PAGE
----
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Responses of leaf respiration to heatwaves

Responses of leaf respiration to heatwaves

Scafaro, Andrew P., Fan, Yuzhen, Posch, Bradley C., Garcia, Andres, Coast, Onoriode ORCID: 0000-0002-5013-4715 and Atkin, Owen K. (2021) Responses of leaf respiration to heatwaves. Plant, Cell & Environment, 44 (7). pp. 2090-2101. ISSN 0140-7791 (Print), 1365-3040 (Online) (doi:

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Mitochondrial respiration (R) is central to plant physiology and responds dynamically to daily short-term temperature changes. In the longer-term, changes in energy demand and membrane fluidity can decrease leaf R at a common temperature and increase the temperature at which leaf R peaks (Tmax). However, leaf R functionality is more susceptible to short-term heatwaves. Catalysis increases with rising leaf temperature, driving faster metabolism and leaf R demand, despite declines in photosynthesis restricting assimilate supply and growth. Proteins denature as temperatures increase further, adding to maintenance costs. Excessive heat also inactivates respiratory enzymes, with a concomitant limitation on the capacity of the R system. These competing push-and-pull factors are responsible for the diminishing acceleration in leaf R rate as temperature rises. Under extreme heat, membranes become overly fluid and enzymes such as the cytochrome c oxidase are impaired. Such changes can lead to over-reduction of the energy system culminating in reactive oxygen species production. This ultimately leads to the total breakdown of leaf R, setting the limit of leaf survival. Understanding the heat stress responses of leaf R is imperative given the continued rise in frequency and intensity of heatwaves and the importance of R for plant fitness and survival.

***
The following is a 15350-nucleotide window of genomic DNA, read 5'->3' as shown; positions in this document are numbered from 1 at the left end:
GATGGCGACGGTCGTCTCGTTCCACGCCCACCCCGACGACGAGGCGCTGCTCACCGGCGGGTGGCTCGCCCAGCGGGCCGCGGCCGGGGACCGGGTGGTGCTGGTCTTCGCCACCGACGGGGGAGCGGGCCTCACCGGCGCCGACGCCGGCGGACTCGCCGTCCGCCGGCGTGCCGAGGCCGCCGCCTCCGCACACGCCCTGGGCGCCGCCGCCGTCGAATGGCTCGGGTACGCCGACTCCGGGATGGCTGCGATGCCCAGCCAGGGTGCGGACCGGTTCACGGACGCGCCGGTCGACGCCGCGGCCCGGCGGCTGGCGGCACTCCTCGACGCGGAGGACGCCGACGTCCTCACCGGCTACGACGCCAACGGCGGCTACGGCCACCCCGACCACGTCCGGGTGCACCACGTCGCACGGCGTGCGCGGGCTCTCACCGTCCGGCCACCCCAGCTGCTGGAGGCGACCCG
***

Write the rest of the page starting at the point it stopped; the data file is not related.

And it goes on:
Item Type: Article
Uncontrolled Keywords: leaf respiration, mitochondria, thermal acclimation, heat stress, high temperature
Subjects: S Agriculture > S Agriculture (General)
Faculty / Department / Research Group: Faculty of Engineering & Science
Faculty of Engineering & Science > Natural Resources Institute
Faculty of Engineering & Science > Natural Resources Institute > Agriculture, Health & Environment Department
Faculty of Engineering & Science > Natural Resources Institute > Ecosystem Services Research Group
Last Modified: 19 Jul 2021 10:28
Selected for GREAT 2016: None
Selected for GREAT 2017: None
Selected for GREAT 2018: None
Selected for GREAT 2019: None
Selected for REF2021: None

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